As I am moving toward my MFA candidacy show in the Spring of 2018, I am thinking a lot about the space between meditation and art. For me I see an artistic practice as a lifestyle, much like a yogi. A practice in which one does not simply clock in and out of like a standard job. My artistic practice is very much a practice in which I am conditioning my skills on being present. I dive into my artwork to dive into my mind and enter the space of emptiness where my body and mind are completely at ease. In western society we call this flow, and in eastern societies we call this emptiness. Nevertheless the content is the same; the definition of the flow theory is accessing the “mental state of operation in which the person performing an activity is fully immersed in a feeling of energized focus, and enjoyment in the process of the activity.” The definition of the Buddhist theory of emptiness is, “ an ontological feature of reality leading to a meditative state of mind or a phenomenological analysis of experience.”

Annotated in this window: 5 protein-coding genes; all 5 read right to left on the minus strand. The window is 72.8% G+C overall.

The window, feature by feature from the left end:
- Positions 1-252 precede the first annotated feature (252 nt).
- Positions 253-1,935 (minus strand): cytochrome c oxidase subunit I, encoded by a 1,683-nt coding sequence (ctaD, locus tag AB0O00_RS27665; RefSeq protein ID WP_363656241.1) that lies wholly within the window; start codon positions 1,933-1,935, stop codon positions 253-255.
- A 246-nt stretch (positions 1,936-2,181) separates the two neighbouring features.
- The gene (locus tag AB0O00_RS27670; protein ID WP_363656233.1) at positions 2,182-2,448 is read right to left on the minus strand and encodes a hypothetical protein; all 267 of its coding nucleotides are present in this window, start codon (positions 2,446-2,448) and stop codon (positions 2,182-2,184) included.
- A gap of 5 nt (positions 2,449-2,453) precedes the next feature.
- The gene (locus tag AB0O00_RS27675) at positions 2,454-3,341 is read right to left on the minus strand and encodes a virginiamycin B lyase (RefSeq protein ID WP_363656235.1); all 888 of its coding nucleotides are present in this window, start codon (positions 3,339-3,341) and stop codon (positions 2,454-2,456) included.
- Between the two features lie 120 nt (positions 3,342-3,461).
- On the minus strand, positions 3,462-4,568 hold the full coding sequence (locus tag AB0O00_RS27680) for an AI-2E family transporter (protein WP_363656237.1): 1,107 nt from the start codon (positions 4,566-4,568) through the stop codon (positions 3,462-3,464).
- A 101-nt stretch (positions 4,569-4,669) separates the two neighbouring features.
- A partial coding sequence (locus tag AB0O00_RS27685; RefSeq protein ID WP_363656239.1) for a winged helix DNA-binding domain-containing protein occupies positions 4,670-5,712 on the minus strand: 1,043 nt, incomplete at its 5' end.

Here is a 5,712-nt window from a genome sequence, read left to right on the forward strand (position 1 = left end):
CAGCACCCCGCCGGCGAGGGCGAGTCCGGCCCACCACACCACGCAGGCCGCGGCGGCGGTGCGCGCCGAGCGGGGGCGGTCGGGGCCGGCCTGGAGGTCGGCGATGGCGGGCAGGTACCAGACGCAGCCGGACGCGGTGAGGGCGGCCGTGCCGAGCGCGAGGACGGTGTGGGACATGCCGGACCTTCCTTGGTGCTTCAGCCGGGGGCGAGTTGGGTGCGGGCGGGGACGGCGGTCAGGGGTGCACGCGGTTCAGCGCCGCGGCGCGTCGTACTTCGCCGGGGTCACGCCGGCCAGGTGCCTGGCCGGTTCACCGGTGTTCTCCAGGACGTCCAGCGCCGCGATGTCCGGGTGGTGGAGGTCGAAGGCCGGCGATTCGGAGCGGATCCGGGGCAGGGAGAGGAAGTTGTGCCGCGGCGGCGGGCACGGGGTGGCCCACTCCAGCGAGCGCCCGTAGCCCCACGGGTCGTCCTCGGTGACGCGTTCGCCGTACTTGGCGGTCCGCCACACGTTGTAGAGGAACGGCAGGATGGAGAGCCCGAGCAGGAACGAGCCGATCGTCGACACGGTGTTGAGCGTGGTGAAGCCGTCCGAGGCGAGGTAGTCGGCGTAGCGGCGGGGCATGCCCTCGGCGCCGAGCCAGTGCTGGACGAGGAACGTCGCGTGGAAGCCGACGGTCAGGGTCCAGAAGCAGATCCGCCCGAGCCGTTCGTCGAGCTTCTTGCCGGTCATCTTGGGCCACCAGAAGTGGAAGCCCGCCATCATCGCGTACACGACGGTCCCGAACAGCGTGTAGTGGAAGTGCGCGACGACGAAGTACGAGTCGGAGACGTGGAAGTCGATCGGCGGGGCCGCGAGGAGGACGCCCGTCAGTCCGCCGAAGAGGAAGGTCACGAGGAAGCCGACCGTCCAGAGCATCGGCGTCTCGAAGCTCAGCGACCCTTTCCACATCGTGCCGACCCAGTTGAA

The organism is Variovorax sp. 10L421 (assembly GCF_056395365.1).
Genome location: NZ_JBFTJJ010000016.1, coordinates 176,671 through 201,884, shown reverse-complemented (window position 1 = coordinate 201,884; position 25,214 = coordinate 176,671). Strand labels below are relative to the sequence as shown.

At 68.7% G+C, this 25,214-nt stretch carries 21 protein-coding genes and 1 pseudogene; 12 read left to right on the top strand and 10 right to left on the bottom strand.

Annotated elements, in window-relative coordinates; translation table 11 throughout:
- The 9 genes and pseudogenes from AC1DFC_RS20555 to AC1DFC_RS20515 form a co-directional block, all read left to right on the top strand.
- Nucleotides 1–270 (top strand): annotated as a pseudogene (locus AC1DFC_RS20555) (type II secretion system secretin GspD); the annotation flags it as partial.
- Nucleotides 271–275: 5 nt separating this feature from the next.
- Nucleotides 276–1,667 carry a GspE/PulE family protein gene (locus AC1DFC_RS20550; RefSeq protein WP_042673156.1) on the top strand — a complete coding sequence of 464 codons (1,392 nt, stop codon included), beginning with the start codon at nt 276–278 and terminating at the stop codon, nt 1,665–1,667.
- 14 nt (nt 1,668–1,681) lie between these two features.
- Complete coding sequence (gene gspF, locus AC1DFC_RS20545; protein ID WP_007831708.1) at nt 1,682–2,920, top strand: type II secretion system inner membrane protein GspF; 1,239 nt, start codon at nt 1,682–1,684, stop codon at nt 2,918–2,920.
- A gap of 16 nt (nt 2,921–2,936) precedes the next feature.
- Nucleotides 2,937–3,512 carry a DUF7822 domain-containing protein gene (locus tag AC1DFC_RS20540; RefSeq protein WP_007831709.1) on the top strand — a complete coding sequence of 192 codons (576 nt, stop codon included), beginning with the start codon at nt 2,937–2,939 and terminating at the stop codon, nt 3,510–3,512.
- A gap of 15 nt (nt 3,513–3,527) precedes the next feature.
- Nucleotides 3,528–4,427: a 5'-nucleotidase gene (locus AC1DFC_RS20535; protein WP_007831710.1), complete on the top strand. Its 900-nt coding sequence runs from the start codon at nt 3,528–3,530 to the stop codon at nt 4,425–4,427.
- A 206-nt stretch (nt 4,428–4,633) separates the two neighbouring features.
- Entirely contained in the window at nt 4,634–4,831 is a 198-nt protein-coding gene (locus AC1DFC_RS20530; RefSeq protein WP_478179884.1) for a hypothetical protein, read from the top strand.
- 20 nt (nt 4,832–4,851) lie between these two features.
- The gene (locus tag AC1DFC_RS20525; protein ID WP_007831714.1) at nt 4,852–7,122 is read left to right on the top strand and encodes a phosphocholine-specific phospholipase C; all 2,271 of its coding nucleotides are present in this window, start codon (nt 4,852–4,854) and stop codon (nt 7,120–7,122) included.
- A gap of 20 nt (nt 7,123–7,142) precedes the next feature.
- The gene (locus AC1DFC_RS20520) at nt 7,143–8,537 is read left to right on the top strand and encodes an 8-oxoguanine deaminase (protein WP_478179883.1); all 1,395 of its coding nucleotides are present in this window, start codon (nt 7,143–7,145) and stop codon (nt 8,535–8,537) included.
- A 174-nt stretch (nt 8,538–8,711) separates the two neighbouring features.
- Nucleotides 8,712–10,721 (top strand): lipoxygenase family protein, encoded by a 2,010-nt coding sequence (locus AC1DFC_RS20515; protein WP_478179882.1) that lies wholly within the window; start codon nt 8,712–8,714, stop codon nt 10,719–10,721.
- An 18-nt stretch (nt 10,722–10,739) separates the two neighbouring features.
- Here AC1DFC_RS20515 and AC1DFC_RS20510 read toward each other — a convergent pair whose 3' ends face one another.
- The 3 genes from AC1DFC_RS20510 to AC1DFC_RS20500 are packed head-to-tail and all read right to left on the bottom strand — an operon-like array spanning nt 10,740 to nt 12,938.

After traveling to India for a two week artist and residency program focused upon spirituality, I discovered a new definition for this "lofty" concept. I mean what does it even mean to be spiritual? Much like my view on an artistic practice, I have concluded that there is no definitive answer. Spirituality exists within the practitioner. One may determine their own spiritual context in life and it may take a lifetime to find out. It may be in religious constructs, or perhaps in cooking, being in nature, or for me, the making of artwork.
There are no rules.
A spiritual practice is the quest of the self. where one confronts the great mystery of being human and within that find a method for which they experience joy.
So basically it’s about the embodied experience… the collaboration of the senses and the thinking mind that drives me to make work. I find that process drives me to enter this state of mind, but process isn’t necessarily the work itself. It’s through repetitive movements and actions that I am able to get to that place within myself. “Meditation in most traditions tries to calm and focus the mind, but also to integrate the person: to bring the body, mind, and action together, to bring the senses and their objects (seen, heard, thought), together.”
I am drawn to flameworking as a form of meditation because the singular act of making things alone leaves me with only myself and my thoughts to make decisions on. This is quite different from what I am used to in the hotshop since I usually work with a partner. I choose to make loose plans and trust my intuition to make the forms that I believe are laying somewhere in my subconscious.